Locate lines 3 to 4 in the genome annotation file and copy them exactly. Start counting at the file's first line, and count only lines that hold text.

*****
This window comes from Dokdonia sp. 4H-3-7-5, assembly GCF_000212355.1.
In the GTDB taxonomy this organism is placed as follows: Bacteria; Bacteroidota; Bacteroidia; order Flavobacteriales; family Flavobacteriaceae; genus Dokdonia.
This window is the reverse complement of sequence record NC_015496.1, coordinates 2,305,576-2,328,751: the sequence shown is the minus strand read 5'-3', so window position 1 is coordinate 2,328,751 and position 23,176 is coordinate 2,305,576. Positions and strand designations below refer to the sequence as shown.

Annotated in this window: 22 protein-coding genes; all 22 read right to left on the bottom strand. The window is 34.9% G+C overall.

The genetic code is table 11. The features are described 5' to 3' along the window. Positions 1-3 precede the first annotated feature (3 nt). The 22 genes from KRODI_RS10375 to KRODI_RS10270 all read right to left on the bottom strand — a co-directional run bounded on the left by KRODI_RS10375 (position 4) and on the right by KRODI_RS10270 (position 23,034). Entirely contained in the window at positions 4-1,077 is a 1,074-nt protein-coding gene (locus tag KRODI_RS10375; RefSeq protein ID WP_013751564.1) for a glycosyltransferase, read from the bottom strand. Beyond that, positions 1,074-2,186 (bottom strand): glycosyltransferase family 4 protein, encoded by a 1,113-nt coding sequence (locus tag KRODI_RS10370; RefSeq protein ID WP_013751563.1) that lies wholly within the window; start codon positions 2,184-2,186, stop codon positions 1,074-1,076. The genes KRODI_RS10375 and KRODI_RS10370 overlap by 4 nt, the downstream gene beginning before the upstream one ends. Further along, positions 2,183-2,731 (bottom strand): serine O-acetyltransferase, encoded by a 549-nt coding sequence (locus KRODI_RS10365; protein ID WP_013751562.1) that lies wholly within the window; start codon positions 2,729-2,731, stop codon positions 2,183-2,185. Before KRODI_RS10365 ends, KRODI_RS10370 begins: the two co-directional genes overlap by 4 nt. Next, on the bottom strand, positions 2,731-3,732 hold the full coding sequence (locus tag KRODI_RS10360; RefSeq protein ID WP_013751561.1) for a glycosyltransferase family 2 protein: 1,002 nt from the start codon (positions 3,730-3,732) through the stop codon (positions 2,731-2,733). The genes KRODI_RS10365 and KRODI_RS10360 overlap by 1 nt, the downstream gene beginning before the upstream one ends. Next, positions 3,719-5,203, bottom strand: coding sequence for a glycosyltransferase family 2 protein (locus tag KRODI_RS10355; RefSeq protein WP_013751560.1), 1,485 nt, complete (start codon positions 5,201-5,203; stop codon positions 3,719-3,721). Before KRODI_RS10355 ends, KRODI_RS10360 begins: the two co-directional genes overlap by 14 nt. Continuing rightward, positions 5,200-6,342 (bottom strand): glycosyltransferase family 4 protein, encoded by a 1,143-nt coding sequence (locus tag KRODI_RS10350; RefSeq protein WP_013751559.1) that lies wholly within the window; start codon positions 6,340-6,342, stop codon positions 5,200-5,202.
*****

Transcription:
This window is the reverse complement of sequence record NC_015496.1, coordinates 2,305,576-2,328,751: the sequence shown is the minus strand read 5'-3', so window position 1 is coordinate 2,328,751 and position 23,176 is coordinate 2,305,576. Positions and strand designations below refer to the sequence as shown.

Annotated in this window: 22 protein-coding genes; all 22 read right to left on the bottom strand. The window is 34.9% G+C overall.